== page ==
WASHINGTON — U.S. manufacturing activity accelerated to more than a 14-year high in August, boosted by a surge in new orders, but increasing bottlenecks in the supply chain because of a robust economy and import tariffs could restrain further growth.
The Institute for Supply Management (ISM) survey was at odds with another survey published on Tuesday that suggested a peak in manufacturing and pointed to a slowdown in the months ahead against the backdrop of a strong dollar. Recent surveys have also signaled a cooling in regional factory activity.
“The surge in the ISM manufacturing index is difficult to square with other evidence, which indicate that growth in the factory sector has started to slow,” said Michael Pearce, a senior U.S. economist at Capital Economics in New York.
“With export orders now waning as a result of the dollar’s rapid appreciation over the past few months, we still think that growth in the factory sector will slow in the coming quarters.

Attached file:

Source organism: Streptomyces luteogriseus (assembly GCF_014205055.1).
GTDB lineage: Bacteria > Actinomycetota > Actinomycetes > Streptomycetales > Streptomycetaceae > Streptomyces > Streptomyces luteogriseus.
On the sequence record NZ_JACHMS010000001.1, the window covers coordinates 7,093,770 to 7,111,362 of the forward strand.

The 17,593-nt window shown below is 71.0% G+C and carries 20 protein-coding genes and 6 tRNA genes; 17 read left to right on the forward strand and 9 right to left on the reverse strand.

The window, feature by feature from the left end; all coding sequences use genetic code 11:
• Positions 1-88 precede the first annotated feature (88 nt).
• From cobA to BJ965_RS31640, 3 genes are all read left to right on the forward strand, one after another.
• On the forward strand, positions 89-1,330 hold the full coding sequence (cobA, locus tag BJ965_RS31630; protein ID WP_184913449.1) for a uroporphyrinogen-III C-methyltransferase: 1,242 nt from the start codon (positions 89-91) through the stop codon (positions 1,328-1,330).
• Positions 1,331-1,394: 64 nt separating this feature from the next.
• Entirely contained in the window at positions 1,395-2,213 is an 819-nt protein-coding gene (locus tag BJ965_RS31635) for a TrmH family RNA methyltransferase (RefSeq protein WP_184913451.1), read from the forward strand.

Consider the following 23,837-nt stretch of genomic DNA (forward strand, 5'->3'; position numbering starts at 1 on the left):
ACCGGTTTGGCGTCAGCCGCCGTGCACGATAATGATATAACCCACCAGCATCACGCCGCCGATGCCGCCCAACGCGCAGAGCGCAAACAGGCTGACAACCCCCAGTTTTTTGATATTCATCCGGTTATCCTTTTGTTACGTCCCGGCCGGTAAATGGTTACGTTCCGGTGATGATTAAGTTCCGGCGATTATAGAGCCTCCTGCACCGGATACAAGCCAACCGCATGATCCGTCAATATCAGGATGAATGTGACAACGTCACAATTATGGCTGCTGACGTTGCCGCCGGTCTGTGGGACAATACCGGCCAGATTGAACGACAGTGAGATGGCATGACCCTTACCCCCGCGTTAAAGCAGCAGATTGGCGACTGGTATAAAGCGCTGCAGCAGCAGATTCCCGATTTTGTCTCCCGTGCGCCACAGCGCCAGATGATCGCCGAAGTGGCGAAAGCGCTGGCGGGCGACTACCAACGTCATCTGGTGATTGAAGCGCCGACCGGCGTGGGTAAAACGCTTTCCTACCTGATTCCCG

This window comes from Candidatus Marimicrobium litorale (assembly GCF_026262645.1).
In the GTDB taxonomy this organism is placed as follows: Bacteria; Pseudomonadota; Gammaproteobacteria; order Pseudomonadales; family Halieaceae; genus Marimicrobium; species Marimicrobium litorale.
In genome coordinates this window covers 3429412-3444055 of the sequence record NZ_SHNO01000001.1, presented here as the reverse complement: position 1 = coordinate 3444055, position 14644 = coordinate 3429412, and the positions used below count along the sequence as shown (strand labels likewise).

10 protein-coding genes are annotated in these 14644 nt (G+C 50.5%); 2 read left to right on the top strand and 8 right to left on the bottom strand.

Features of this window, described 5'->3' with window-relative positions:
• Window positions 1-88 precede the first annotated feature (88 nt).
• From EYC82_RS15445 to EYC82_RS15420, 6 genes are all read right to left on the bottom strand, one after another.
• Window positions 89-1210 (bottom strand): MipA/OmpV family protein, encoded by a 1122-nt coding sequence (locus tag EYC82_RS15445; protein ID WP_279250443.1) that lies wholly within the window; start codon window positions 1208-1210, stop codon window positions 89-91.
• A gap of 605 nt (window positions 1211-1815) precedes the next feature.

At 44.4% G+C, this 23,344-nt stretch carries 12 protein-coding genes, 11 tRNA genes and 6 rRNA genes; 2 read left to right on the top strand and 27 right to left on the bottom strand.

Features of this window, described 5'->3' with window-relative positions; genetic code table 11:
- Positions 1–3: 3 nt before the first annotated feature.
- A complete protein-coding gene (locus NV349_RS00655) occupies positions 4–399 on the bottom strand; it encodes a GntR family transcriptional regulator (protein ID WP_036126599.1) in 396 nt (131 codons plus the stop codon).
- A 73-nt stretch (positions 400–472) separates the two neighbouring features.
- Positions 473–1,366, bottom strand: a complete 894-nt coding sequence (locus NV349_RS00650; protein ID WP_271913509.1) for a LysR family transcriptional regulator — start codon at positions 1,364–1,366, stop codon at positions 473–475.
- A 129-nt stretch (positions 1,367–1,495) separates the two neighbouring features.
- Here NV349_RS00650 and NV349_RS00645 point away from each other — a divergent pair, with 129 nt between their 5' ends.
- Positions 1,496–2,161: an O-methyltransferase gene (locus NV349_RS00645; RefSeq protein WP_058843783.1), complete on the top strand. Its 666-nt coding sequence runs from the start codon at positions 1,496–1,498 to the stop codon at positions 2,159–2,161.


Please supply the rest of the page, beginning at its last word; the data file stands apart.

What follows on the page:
The ISM said its index of national factory activity jumped to 61.3 last month, the best reading since May 2004, from 58.1 in July. A reading above 50 indicates growth in manufacturing, which accounts for about 12 percent of the U.S. economy.
The ISM described demand as remaining “robust,” but cautioned that “the nation’s employment resources and supply chains continue to struggle.” According to the ISM, survey respondents were “again overwhelmingly concerned about tariff-related activity, including how reciprocal tariffs will impact company revenue and current manufacturing locations.”
President Donald Trump’s “America First” trade policy has led to an escalating trade war with China and tit-for-tat import tariffs with other trading partners, including the European Union, Canada and Mexico.
Trump has defended the duties on steel and aluminum imports and a range of Chinese goods as necessary to protect American industries from what he says is unfair foreign competition.